It’s no secret that cases involving children are among the most emotional and complex in family law. There are many different things parents need to think about when not living with the other parent or beginning a divorce, from how they’re going to split the family home, to how they can manage parenting and custody time.
One element which can become confusing in some cases is how the “residential custodial” parent is determined in a case when there is equal parenting time distributed between both parties. In the custody context, the residential parent would be the one that the child lives with most (residential custody being separate and independent from “legal custody” which refers to decision making authority for the child). Notably, in the family law world, to count as a day living with one parent or another is counted according to the place the child sleeps and then wakes up the following morning on a given occasion. In other words, it is measured by overnights with the child. If both parents receive the same number of overnights with the child, and the parents both look after the child in their own properties, it can be difficult to determine which is the “residential custodial” care provider. Although I have blogged about this topic before, it is worth looking at again, as shared residential custody seems to come up in more and more of my mediations, negotiated cases and even litigated matters.
This issue can be particularly apparent in cases wherein the child custody order remains silent about which parent should be defined as the residential custodial parent. This is important because the definition of who is the custodial parent in a case will determine who may be eligible to pay child support.
Determining the Custodial Parent: Complex child custody cases
I’ve worked with parents in a range of cases wherein the ability to apply for child support is crucial to the ongoing wellbeing of the residential custodial parent. In many situations, a custodial parent is not only making the transition from raising a child with another or from married life to handling bills as a single individual, but they’re also dealing with the financial complications of caring for a child on their own.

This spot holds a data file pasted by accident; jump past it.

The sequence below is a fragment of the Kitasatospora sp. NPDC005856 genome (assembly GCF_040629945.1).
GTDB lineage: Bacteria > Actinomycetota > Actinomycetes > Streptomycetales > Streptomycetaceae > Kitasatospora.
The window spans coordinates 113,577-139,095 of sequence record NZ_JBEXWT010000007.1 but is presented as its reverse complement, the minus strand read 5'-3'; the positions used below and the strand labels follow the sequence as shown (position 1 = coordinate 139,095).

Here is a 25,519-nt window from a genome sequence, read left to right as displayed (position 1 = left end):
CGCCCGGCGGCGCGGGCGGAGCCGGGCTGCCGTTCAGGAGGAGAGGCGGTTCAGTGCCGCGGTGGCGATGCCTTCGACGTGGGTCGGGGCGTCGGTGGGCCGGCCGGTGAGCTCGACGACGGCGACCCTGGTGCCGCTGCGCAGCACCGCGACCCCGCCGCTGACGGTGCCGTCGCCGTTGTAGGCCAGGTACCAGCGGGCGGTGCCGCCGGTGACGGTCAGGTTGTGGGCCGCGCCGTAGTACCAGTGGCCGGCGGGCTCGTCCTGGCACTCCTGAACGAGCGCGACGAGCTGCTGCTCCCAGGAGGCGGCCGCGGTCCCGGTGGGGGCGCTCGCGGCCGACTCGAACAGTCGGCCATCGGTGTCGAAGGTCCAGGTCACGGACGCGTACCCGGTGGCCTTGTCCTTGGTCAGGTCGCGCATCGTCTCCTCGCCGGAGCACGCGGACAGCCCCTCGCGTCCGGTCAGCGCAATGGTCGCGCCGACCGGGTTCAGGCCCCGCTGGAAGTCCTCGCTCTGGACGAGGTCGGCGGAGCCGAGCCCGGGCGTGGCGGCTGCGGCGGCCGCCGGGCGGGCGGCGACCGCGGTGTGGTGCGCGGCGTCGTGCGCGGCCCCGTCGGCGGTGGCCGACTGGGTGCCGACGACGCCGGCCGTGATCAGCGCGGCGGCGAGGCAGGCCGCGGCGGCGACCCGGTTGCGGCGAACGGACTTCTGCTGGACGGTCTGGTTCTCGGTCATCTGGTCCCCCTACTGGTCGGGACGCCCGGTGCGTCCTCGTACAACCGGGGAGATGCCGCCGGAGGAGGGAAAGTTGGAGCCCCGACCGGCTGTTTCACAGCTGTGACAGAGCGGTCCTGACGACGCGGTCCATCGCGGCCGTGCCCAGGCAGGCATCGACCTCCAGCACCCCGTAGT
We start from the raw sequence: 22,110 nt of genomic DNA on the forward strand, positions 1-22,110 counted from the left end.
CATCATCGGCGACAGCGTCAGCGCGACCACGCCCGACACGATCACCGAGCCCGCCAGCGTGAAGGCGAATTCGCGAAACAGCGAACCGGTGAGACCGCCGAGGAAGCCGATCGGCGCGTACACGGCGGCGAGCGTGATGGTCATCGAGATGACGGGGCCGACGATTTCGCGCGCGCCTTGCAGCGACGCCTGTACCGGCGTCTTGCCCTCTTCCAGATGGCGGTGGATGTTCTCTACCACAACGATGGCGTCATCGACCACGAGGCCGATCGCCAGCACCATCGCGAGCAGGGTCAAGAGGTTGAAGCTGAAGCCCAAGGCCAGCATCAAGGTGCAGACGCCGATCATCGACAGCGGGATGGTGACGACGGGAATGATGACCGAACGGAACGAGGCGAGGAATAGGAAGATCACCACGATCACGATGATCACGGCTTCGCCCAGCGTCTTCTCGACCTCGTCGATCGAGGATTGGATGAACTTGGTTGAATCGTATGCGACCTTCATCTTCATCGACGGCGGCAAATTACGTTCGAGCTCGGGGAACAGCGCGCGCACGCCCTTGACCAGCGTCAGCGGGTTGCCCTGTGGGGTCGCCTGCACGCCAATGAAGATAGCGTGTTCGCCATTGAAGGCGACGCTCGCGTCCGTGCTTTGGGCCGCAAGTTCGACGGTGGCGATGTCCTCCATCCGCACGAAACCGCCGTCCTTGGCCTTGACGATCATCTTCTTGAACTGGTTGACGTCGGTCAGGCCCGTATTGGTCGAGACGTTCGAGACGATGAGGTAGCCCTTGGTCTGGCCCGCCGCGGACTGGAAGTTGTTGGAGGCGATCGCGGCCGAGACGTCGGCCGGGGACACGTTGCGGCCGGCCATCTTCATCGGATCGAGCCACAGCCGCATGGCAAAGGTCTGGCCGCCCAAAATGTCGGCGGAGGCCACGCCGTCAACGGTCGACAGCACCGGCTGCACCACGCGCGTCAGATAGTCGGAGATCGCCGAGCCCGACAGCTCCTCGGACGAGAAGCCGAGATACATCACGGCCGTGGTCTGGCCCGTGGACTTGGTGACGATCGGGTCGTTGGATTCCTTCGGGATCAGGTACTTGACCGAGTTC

Being able to identify the custodial parent for child support is critical for the purpose of child support payment requests. In the case of Conway vs Gartmond, 144 A.D.3d 795 (2nd Dept. 2016). the courts determined the parties had equal parenting time, alternating holiday schedules and equal amounts of vacation. To determine who should be deemed eligible for paying child support payments in this case, the courts looked at the income of the two parties. Since the mother’s income far exceeded that of the father’s she was deemed “noncustodial” for support payments. This is an important concept in New York law regarding equal residential custody. The parent that makes more money in such a scenario is considered the non-residential custodial parent for child support purposes. The law goes on to say that therefore the child support guidelines do apply. While parties to this type of case may have arguments that a court could consider as to why a deviation from the guidelines is appropriate, such as that there are extraordinary costs in exercising parenting time, the starting point is that the guidelines presumptively result in the correct amount of child support.
During the course of the above referenced case, the mother petitioned for sole custody of the child and was awarded such. In 2013, the father appealed for increased visitation time which led to each parent having equal time with the child. The father then petitioned to have child support from the mother based on a change of circumstances (both parties having equal parenting time). The matter ended up in front of the Support Magistrate.